This is the excerpt from my book, Arthur Beiser's Concepts of Modern Physics:

An atom with a certain value of $\displaystyle{m_l}$ will assume the corresponding orientation of its angular momentum $\mathbf{L}$ relative to an external magnetic field if it finds itself in such a field. However, we note that $\mathbf{L}$ can never be aligned exactly parallel or anti-parallel to $\mathbf{B}$ because $L_z$ is always smaller than $\sqrt{l(l + 1)\hbar}$ of the total angular momentum.

Why can't $\mathbf{L}$ be parallel to the applied magnetic field? I am not getting the reason showed by the author. Can anyone help me conceive the reason stated above?


As the other answers have said, the true reason for this result is that the angular momentum of a quantum system cannot really be thought of as a classical vector with a magnitude and a direction, and well-defined values on all three components simultaneously. What Beiser is trying to do is to go against this direction as far as possible, and see how reasonable a semiclassical model will come out of that effort. The result is something that works surprisingly well, but it has a bunch of weird corners like the one you just found.

Within this semiclassical model, the reason that the angular momentum cannot point completely along a given axis (say $z$) is that the other two components will always have a nonzero uncertainty, which is forced upon them by the commutation relations. This uncertainty, in turn, makes the $x$ and $y$ components have nonzero expected magnitude, and this makes the semiclassical angular momentum vector point slightly off-axis.

To get a bit more technical, consider a state with nonzero $l$ and maximal $m=l$ along the $z$ axis. The square of the angular momentum is $$L_x^2+L_y^2+L_z^2=\mathbf L^2,$$ and there is a number of things you can say about it:

  • For one, since $L_z$ is well defined, then $L_z^2=l^2\hbar^2$ is also well defined.
  • Because $L_z$ is well defined, the expectation values of the other two components is known to be zero: $⟨L_x⟩=-i⟨[L_y,L_z]⟩/\hbar=-i⟨L_yL_z-L_zL_y⟩/\hbar=-i m⟨L_y-L_y⟩/\hbar=0$.
  • This means, in turn, that the uncertainty in $L_x$ and $L_y$ is exactly the expected value of their squares: $\Delta L_x^2=⟨(L_x-⟨L_x⟩)^2⟩=⟨L_x^2⟩$.

This uncertainty, on the other hand, must be nonzero, and you can in fact give a good bound for it: $$ \Delta L_x \Delta L_y \geq \frac14 \left|⟨[L_x,L_y]⟩\right|^2 = \frac\hbar 4 \left|⟨L_z ⟩\right|^2 =\frac14\hbar^2 l. $$ This is further simplified by the fact that $\Delta L_x$ must equal $\Delta L_y $ by symmetry reasons (choose your favourite argument), so the two results above mean that the expected squares of the $x$ and $y$ components are bounded below by a nonzero amount: $$⟨L_x^2⟩=⟨L_y^2⟩\geq\frac14\hbar^2 l.$$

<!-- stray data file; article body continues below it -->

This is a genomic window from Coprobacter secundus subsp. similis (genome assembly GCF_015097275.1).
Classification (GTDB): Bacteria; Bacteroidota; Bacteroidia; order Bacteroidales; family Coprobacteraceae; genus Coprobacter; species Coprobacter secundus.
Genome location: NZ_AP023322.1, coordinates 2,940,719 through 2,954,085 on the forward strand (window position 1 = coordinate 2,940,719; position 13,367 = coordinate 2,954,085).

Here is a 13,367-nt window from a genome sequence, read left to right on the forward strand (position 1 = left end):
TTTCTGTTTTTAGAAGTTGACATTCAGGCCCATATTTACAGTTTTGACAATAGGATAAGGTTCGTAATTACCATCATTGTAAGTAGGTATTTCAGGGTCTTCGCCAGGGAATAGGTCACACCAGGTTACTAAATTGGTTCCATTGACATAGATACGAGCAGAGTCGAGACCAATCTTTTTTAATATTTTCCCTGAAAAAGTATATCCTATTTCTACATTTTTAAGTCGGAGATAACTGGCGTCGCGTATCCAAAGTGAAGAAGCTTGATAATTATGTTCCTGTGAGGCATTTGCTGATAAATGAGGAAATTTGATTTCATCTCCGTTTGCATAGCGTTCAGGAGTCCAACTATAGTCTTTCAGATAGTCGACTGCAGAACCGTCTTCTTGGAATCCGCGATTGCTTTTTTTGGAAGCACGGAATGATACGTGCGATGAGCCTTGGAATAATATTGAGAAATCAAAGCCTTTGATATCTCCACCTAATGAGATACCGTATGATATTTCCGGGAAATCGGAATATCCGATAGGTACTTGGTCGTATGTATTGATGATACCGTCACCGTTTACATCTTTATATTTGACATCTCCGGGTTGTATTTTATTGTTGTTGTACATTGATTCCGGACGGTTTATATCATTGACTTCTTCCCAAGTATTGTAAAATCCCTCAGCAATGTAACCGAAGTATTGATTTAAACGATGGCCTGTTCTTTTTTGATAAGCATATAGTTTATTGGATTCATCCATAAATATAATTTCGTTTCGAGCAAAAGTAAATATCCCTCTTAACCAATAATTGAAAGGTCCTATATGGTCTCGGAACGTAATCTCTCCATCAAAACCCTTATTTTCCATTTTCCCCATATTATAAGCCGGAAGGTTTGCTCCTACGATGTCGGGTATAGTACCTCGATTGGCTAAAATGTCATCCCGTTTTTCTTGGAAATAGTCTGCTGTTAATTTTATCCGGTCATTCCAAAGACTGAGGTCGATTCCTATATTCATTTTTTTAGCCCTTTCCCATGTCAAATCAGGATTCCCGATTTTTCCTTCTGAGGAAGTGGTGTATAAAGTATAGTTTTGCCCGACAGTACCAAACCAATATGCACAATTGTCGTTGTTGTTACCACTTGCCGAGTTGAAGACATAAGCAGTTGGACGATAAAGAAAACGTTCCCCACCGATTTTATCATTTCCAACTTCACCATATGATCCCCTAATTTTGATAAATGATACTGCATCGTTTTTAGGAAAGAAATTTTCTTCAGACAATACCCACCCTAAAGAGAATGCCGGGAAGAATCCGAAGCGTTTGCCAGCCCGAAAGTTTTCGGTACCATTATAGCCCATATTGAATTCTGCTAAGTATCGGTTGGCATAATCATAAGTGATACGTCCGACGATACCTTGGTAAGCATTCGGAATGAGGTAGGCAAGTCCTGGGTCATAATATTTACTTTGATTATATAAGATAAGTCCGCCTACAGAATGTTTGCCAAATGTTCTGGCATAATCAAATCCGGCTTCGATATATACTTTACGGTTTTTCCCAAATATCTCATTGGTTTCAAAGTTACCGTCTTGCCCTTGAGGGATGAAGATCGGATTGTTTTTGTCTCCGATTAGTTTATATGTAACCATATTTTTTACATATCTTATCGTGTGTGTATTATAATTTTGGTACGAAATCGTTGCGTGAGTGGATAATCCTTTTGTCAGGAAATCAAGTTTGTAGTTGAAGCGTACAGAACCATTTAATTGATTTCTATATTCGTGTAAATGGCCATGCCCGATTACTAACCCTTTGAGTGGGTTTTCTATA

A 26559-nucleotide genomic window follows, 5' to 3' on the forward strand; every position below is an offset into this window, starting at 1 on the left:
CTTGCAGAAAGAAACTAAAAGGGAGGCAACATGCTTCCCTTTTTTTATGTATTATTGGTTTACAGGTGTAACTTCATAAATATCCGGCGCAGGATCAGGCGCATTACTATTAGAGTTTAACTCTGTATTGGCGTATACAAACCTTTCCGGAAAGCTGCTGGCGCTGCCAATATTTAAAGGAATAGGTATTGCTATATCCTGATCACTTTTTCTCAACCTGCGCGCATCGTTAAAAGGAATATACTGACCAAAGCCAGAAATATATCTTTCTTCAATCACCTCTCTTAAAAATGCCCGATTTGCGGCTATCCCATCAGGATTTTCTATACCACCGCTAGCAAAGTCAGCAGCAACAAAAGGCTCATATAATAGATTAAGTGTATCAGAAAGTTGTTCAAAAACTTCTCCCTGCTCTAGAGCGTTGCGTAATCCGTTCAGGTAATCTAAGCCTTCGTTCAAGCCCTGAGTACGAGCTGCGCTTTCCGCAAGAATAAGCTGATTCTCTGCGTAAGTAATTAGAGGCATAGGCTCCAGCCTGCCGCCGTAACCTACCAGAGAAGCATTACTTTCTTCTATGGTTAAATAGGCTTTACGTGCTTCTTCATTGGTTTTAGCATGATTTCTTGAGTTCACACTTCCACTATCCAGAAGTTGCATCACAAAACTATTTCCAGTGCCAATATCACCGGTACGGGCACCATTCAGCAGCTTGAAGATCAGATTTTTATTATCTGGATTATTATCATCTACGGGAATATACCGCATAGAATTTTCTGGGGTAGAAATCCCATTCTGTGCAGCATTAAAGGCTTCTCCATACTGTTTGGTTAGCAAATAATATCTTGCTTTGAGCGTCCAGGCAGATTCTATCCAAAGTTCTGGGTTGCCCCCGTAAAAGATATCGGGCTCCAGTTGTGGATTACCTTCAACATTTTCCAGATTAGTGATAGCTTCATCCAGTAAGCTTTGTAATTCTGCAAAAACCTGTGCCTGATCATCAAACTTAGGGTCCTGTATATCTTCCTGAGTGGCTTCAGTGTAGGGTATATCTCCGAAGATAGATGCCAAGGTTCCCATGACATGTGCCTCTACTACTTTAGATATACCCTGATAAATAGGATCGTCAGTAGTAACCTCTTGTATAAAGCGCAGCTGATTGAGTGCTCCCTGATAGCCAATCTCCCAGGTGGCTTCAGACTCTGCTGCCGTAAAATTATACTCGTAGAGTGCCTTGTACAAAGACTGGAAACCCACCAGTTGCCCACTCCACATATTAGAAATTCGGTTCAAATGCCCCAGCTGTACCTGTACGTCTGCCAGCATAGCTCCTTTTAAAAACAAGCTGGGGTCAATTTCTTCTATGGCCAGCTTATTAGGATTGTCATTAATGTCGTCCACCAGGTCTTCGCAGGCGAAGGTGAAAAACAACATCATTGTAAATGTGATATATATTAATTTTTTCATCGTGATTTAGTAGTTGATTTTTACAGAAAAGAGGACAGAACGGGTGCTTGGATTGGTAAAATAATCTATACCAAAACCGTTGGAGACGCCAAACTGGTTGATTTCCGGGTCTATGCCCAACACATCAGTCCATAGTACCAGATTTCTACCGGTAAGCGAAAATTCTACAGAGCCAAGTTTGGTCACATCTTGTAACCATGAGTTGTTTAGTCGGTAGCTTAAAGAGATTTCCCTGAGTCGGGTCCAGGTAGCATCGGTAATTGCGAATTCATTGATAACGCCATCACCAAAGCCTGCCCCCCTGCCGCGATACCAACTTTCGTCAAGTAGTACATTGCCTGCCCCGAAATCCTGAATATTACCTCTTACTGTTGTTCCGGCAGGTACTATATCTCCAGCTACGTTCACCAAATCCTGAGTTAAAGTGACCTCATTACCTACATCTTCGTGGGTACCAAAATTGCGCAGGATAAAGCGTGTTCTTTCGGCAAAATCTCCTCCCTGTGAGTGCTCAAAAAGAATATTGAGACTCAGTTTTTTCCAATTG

If you insist on trying to use a semiclassical model, then this means that you cannot ignore the magnitude of $L_x$ and $L_y$, even if their expected value is zero. The usual resolution is to say "well, they're somewhere in this circle" and to pretend that the problem doesn't exist. This yields the pretty 'cone' pictures that feature so prominently in Beiser...

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but in the end you're still ignoring the fact that you cannot draw the angular momentum, because it can never* have all three of its components be well-defined.

* Unless $l=0$.

  • $\begingroup$ If sir, as you wrote, $L_z$ is well-defined, how does it manipulate the average value of the other components to $0$? I am not getting this fact:( $\endgroup$ – user36790 Jun 16 '15 at 19:50
  • $\begingroup$ The three components of angular momentum are related via a commutation relation, $$[L_x,L_z]=i\hbar L_z$$ (and its cyclic permutations), which has consequences as profound as the more usual one between position and momentum, $[x,p]=i\hbar$. From there to $⟨L_x⟩=0$ is a simple calculation, but if you don't see the connection then I'd recommend further reading on commutation relations and their implications. It is hard to overstress how important this relation is, and how completely away it is from classical mechanics. $\endgroup$ – Emilio Pisanty Jun 16 '15 at 20:33